Jonathan Mills, owner of Mills Builders in Sacramento, Calif., says, “We tear down homes that have nothing wrong with them all the time out here.” Mills didn't feel right about dumping the materials. From his company's inception in 1999 he began donating them to the local Habitat for Humanity. “At first, this wasn't done with the client's approval or knowledge,” he says. “We'd get some modest tax credit, which we'd give back to the client.” Most clients were grateful and a bit surprised. Mills also began to see that doing business this way differentiated his company from others and put him on a different level with architects. “They see us as ‘thinking' remodelers,” he says.

In recent years, Mills has been involved in more green building projects and has formalized his salvage efforts by becoming a certified deconstruction contractor through the organization The ReUse People of America ( www.thereusepeople.org).

Headquartered in Alameda, Calif., TRP is a non-profit whose mission, according to the organization's president Ted Reiff, “is to reduce the solid waste stream and change the way the built environment is renewed, by salvaging building materials and distributing them for reuse.”

TRP works with the remodelers it has certified by tagging items that can be salvaged before demolition. The remodeler carefully removes these items and delivers them to TRP, which provides the homeowner with a tax donation. For materials worth more than $5,000, the IRS requires an outside appraiser. “The client's deduction,” Reiff says, “goes a long way toward offsetting the costs of deconstruction. Plus, the return is doing the right thing for the environment.”

The example above is a composite based on actual jobs and used here to make an economic comparison between deconstruction and demolition. This composite is a single story, 2,200-square-foot house plus garage, with 3 bedrooms, 2 baths, raised foundation, composite shingles, single-pane windows, carpeting, hardwood floors, and a 12-by-40-foot wood deck.

The costs do not include removal of concrete slabs, sidewalks, foundations, or asphalt, but do include the site being left in a rake-clean condition.

In the machine demolition scenario, the owner pays $10,100, but in the TRP deconstruction scenario, the homeowner receives $6,462 in after-tax benefits. In other words, the owner would be financially better off to the tune of $16,562 ($6,462 received in tax benefits versus paying $10,100 in demolition costs).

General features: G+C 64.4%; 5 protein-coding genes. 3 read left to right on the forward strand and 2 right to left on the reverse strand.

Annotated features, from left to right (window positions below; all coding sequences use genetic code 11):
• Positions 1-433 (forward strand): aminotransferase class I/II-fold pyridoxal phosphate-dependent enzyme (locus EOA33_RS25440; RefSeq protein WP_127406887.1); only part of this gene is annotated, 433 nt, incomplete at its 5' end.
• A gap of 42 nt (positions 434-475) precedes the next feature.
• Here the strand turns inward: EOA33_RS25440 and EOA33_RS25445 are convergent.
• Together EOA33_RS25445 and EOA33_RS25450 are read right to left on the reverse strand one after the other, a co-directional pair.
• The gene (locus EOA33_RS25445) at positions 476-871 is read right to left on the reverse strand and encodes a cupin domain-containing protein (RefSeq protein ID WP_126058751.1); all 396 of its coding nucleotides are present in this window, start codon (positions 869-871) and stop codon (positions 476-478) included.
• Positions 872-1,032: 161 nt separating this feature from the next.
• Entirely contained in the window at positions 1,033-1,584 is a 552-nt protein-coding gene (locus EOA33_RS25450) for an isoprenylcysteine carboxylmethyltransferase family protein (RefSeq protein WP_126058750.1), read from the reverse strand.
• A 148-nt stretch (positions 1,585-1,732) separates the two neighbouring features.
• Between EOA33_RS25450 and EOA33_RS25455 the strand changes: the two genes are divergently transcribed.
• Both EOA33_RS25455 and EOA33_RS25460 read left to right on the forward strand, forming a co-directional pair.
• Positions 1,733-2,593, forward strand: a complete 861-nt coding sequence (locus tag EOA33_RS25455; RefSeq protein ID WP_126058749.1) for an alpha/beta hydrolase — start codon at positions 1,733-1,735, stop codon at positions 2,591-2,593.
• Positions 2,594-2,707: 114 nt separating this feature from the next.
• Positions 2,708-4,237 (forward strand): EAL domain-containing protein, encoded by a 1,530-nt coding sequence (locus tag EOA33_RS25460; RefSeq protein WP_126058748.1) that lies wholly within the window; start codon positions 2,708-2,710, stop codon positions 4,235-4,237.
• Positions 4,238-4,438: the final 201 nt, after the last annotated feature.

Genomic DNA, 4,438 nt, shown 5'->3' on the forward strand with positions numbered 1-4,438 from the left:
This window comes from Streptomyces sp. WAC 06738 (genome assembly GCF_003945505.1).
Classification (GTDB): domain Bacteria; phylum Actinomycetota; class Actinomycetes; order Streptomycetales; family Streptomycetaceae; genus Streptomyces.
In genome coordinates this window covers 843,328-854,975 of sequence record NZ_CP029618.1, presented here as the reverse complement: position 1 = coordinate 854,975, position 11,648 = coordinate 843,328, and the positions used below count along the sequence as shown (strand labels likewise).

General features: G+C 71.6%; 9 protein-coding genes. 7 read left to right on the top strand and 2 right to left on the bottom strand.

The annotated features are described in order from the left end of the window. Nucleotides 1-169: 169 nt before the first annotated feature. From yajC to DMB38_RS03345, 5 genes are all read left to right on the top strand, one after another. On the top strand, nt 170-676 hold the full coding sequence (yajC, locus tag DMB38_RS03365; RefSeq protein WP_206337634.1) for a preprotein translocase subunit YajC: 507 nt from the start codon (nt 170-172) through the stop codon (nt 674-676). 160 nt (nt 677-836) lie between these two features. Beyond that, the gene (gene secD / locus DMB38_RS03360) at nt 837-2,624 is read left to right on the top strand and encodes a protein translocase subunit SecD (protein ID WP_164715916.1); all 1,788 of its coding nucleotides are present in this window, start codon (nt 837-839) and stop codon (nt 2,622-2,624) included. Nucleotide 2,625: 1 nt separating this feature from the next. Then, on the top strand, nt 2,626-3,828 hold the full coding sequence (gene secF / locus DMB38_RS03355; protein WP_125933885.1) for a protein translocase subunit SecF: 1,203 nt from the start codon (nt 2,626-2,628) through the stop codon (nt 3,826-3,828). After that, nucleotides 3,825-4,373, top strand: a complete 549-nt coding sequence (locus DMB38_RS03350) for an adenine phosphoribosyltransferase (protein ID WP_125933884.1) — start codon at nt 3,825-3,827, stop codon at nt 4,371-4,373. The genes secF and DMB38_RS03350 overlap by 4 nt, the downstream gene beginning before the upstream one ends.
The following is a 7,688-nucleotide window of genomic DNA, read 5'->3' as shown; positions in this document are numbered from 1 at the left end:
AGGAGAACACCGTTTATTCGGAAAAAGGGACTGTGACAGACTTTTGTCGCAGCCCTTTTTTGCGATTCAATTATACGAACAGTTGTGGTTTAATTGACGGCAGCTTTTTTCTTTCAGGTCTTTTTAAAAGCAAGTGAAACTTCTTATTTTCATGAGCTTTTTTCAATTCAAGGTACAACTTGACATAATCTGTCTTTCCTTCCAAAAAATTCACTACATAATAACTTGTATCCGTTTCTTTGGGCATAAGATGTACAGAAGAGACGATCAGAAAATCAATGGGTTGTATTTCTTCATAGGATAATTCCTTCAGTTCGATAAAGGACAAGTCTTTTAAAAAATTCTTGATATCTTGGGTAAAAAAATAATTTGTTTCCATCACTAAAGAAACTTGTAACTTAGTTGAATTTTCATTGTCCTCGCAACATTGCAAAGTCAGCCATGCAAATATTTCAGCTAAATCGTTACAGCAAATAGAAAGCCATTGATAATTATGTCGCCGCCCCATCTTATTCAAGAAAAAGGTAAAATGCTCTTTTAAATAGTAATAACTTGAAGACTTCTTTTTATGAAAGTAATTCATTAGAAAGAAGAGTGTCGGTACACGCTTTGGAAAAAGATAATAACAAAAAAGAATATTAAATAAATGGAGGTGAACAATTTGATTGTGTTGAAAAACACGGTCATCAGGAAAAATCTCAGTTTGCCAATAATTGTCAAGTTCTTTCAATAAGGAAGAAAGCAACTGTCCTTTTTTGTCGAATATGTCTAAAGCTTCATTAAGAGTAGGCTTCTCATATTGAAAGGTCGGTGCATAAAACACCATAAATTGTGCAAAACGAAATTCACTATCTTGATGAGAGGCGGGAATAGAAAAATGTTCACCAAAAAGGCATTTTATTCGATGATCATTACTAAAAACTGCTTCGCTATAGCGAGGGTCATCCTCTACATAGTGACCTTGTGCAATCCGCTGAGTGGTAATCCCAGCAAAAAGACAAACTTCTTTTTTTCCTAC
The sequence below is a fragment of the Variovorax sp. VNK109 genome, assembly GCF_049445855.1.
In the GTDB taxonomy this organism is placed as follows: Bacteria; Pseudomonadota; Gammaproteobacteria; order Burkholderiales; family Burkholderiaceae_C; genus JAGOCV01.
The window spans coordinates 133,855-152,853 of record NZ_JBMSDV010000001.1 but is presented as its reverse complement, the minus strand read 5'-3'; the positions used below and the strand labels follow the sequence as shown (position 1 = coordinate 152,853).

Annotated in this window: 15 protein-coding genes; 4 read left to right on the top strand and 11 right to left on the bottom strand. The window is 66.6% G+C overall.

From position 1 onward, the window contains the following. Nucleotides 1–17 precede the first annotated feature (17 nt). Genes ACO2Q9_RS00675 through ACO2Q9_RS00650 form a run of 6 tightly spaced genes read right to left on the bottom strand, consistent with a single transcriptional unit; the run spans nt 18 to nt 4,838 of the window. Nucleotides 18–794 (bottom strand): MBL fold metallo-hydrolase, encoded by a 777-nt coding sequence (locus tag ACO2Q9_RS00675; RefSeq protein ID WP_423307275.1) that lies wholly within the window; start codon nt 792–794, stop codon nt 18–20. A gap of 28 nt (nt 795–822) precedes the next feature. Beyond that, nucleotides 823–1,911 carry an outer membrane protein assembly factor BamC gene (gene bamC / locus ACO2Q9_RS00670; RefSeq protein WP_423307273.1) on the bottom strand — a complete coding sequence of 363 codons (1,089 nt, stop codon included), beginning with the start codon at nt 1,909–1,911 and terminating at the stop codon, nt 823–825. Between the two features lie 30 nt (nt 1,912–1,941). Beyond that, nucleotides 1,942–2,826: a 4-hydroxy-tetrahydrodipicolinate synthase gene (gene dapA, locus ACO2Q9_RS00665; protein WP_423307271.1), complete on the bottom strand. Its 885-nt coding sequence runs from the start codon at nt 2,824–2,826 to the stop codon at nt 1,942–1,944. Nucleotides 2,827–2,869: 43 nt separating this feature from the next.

The ReUse People of America The example above is a composite based on actual jobs and used here to make an economic comparison between deconstruction and demolition. This composite is a single story, 2,200-square-foot house plus garage, with 3 bedrooms, 2 baths, raised foundation, composite shingles, single-pane windows, carpeting, hardwood floors, and a 12-by-40-foot wood deck. The costs do not include removal of concrete slabs, sidewalks, foundations, or asphalt, but do include the site being left in a rake-clean condition. In the machine demolition scenario, the owner pays $10,100, but in the TRP deconstruction scenario, the homeowner receives $6,462 in after-tax benefits. In other words, the owner would be financially better off to the tune of $16,562 ($6,462 received in tax benefits versus paying $10,100 in demolition costs).

The West Coast is at the forefront of the reuse and deconstruction movement. In 1990, California created the California Integrated Waste Management Board, which established rules requiring Californians to divert 50% of their waste stream tonnage by the year 2000. “No major city has done it,” Reiff says. “We're coming under extreme pressure. There is just no more room in the landfills.”

Although the lack of space may be less pressing in other states, remodelers like Mills feel that they're preparing for the inevitable. “In five years this will be standard,” he says.

There are organizations such as TRP in other parts of the country. The Building Materials Reuse Association's Web site, www.buildingreuse.org, has a directory of such groups. And, BMRA board member David Bennink, owner of Re-Use Consulting based in Seattle, works with remodelers nationwide to assess a site, identify what might be saved, determine techniques for removal, and to then find buyers for or places to which they can donate the materials. His Web site, www.reuseconsulting.com, is a clearinghouse for everything from old-growth lumber to the kitchen sink.

Salvage does take extra time and, depending on whether the materials are sold or donated, may cost more (see link to chart above) than outright demolition. But the benefits will extend into the future. “For a remodeling company with guys skilled at building,” Mills says, “unbuilding is not that difficult.”